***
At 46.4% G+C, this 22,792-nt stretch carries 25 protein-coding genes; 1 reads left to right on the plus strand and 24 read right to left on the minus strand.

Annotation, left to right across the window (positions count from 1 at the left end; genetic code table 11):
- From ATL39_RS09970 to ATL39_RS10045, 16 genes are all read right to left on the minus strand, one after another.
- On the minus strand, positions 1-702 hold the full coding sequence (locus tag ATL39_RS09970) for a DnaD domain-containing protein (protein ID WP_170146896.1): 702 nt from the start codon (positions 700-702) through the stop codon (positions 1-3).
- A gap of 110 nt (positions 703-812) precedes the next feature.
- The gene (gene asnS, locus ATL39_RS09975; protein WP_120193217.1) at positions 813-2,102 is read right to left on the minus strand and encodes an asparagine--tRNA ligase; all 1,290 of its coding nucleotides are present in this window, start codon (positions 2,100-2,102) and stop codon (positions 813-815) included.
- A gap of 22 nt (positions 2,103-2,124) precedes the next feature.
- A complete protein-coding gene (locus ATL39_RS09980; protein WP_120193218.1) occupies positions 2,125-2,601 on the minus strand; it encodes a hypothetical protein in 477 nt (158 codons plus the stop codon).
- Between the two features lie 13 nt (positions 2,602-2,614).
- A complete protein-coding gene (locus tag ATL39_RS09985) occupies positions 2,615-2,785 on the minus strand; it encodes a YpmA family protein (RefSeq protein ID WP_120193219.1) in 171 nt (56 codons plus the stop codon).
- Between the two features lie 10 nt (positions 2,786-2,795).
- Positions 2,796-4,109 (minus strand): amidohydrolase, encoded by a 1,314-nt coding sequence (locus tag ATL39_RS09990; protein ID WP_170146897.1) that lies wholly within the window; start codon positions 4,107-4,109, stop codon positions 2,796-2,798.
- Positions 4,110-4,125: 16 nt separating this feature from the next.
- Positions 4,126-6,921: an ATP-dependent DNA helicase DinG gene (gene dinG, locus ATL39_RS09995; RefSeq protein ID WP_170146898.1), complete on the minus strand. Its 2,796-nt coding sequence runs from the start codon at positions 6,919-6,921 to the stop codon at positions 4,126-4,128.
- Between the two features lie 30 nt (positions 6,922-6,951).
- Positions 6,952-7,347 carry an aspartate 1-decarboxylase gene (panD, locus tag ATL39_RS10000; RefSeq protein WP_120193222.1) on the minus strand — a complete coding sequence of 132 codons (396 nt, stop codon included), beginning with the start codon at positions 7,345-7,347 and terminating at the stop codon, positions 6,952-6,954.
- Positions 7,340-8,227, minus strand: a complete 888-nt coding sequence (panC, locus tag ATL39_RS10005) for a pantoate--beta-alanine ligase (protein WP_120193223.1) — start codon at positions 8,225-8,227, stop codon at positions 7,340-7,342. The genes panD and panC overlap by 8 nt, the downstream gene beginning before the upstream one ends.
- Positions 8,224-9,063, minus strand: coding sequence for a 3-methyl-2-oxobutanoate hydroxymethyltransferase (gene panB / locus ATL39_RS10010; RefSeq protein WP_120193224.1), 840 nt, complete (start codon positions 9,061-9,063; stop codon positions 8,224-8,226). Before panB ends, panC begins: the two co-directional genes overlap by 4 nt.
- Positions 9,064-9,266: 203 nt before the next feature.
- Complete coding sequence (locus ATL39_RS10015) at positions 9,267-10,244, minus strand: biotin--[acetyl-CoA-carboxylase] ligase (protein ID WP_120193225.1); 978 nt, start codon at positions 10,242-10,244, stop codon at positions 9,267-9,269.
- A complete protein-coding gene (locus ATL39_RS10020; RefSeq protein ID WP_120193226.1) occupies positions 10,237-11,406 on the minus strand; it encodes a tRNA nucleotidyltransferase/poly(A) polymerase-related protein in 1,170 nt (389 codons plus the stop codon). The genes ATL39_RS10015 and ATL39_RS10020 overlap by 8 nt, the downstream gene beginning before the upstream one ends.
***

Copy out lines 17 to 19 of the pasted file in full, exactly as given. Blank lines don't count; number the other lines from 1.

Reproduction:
- Positions 7,340-8,227, minus strand: a complete 888-nt coding sequence (panC, locus tag ATL39_RS10005) for a pantoate--beta-alanine ligase (protein WP_120193223.1) — start codon at positions 8,225-8,227, stop codon at positions 7,340-7,342. The genes panD and panC overlap by 8 nt, the downstream gene beginning before the upstream one ends.
- Positions 8,224-9,063, minus strand: coding sequence for a 3-methyl-2-oxobutanoate hydroxymethyltransferase (gene panB / locus ATL39_RS10010; RefSeq protein WP_120193224.1), 840 nt, complete (start codon positions 9,061-9,063; stop codon positions 8,224-8,226). Before panB ends, panC begins: the two co-directional genes overlap by 4 nt.
- Positions 9,064-9,266: 203 nt before the next feature.